3. What the Reviewer Thinks About What the Book's Author Says About That Thing the Book is About
I think that Pinsky is correct about how one learns to read like a poet. As a consequence of my thinking this, I further think that all aspiring poets and appreciators of poetry will make good use of their time, calories, and oxygen by reading this book. Reading this book was similar to sitting down with Robert Pinsky and having him show me many of his favorite poems, explain why they are his favorites, and suggest to me how I can learn from them. The main difference was that Robert Pinsky was not physically present. Since he is presumably a busy person and can only be in one place at a time until he eventually dies, this book is a reasonably good substitute for sitting down with him. If anything, I would have wanted even more comments from him in the book, but I understand that his intent is to introduce the reader to great poems so that the reader can encounter them for herself and learn to make her own comments instead of relying on Pinsky's.
The book takes only a few hours to read through once from cover to cover, but it may well inspire the reader to spend many further hours rereading certain included poems many times, memorizing some of the poems, writing good poems that the reader would not otherwise have written, and gaining a new level of devotion to poetry. I had not previously read most of the poems included in Singing School and was unfamiliar with many of the poets. I was also led to see greatness in poems of certain styles and eras that hadn't been of much interest to me before. Too often aspiring poets read shallowly or ignore many types of great poems, causing their work to suffer; alternately, aspiring poets may get too bogged down in reading to write much of their own. Singing School could help an aspiring poet to reach a healthy equilibrium by encouraging reading that fuels writing that fuels reading that fuels writing, etc., etc. Robert Pinsky's work as a poet, translator, and critic has been of immeasurable help to me in my development as a poet and human being, and this book is no exception.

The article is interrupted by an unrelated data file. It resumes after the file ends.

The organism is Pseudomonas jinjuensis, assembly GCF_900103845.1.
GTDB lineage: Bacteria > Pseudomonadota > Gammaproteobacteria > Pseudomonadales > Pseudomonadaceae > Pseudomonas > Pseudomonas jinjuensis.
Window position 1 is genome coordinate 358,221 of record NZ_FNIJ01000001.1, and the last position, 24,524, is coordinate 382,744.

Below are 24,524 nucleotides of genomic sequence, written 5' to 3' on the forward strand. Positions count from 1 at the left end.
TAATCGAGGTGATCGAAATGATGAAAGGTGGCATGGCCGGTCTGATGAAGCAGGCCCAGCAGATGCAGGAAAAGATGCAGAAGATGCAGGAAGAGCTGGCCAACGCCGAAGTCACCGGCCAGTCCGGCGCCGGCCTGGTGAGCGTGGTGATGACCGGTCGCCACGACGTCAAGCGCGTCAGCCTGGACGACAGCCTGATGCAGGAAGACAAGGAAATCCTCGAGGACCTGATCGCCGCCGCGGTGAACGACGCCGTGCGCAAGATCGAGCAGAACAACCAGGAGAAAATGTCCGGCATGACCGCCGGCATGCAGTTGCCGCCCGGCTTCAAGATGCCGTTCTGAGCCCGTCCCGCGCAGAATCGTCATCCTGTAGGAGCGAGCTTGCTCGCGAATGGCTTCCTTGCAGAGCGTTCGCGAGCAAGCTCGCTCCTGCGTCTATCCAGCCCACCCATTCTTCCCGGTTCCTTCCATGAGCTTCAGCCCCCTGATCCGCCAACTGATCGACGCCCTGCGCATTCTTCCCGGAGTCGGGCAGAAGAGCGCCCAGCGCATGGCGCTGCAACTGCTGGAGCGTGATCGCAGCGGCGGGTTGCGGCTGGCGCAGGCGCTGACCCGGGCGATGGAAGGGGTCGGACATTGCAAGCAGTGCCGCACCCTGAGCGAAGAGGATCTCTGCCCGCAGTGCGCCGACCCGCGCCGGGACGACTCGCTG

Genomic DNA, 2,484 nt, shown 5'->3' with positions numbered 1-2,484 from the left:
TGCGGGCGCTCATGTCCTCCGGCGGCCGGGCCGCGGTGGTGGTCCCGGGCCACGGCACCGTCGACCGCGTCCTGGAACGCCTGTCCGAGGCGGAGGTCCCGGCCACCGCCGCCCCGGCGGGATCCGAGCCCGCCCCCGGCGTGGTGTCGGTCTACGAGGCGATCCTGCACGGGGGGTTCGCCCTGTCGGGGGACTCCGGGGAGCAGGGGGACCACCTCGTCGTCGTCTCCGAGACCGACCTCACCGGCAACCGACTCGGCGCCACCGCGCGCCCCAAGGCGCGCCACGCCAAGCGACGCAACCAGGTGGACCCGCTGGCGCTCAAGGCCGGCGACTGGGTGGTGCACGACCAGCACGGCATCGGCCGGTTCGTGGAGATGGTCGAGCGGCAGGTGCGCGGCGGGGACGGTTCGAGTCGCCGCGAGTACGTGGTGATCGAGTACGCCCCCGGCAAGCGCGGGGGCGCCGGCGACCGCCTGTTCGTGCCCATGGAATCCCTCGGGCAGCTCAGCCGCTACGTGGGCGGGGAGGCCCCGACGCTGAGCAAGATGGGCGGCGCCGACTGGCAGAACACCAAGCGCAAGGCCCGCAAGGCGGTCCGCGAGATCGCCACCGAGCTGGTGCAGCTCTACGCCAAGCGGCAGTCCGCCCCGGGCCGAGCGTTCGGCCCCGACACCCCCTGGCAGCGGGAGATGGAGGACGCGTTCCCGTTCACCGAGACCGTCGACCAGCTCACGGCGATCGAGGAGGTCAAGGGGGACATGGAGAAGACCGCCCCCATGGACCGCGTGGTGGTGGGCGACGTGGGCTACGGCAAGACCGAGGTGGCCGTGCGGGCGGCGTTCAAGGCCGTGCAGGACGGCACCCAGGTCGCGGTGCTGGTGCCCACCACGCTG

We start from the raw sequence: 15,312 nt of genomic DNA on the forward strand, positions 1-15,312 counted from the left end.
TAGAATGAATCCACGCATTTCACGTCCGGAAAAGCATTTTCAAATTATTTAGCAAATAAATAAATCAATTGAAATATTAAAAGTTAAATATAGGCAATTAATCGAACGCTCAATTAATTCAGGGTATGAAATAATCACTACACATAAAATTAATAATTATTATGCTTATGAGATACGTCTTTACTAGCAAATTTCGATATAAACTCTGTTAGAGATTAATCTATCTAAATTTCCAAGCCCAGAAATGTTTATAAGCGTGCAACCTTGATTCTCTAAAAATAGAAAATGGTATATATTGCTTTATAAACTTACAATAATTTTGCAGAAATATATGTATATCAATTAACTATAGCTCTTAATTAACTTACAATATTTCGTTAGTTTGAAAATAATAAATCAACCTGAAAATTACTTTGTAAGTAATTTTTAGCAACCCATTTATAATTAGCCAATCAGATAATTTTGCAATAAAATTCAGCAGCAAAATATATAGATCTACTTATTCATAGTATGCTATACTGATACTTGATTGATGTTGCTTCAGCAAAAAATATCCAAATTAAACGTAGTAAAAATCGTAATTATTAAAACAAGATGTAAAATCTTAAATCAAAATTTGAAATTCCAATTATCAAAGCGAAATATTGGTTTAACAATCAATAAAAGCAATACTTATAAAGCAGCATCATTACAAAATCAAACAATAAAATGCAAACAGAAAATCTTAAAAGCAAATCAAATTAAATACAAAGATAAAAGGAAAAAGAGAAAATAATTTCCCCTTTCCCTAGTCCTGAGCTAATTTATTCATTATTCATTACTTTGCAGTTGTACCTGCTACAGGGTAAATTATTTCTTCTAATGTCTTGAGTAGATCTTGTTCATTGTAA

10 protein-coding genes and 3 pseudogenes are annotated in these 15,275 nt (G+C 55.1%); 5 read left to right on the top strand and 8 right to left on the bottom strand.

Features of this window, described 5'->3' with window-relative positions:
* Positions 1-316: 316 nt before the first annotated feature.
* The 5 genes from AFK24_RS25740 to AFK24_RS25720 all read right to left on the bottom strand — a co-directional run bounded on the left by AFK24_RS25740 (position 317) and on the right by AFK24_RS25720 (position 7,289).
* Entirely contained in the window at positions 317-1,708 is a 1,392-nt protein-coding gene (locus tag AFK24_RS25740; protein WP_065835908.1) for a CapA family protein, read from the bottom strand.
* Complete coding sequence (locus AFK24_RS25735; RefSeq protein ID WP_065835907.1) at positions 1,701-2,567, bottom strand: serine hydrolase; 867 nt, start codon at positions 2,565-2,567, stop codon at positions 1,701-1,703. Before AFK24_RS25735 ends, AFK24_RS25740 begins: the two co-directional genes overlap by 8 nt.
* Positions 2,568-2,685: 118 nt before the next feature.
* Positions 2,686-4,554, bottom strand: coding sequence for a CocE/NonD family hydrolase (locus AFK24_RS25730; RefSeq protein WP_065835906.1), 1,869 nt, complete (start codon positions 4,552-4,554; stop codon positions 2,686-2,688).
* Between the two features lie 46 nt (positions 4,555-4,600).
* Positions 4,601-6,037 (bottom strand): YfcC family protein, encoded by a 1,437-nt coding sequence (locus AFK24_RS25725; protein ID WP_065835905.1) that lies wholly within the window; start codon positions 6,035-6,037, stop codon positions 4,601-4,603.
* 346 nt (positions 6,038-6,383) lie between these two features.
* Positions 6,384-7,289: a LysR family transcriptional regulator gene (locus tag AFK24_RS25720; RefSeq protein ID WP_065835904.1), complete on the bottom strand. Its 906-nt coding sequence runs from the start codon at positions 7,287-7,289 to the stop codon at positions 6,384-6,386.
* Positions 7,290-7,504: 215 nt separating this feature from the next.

So, to recap: I think that Singing School's guidance and exhortations toward careful reading of the included great poems are useful, its selection of poems is sound, and its perspective is refreshing. It is a good answer to many of the needs of an aspiring poet. If you are one, read it and improve. If you aren't one, read it and become one.
Robert Pinsky's anthology, Singing School: Learning to Write (and Read) Poetry by Studying With the Masters, reminds us of the millennial history of the English language. Born of a marriage to the French in the Middle Ages, we think English a homogeneous whole today.
But it is the challenge that Robert Pinsky issues that has caught my attention. It is a challenge to create, to compare and to edit. The challenge is to create one's own anthology of poetry that one might copy into a booklet. I accept!
I have a vision for Stein and Baudelaire.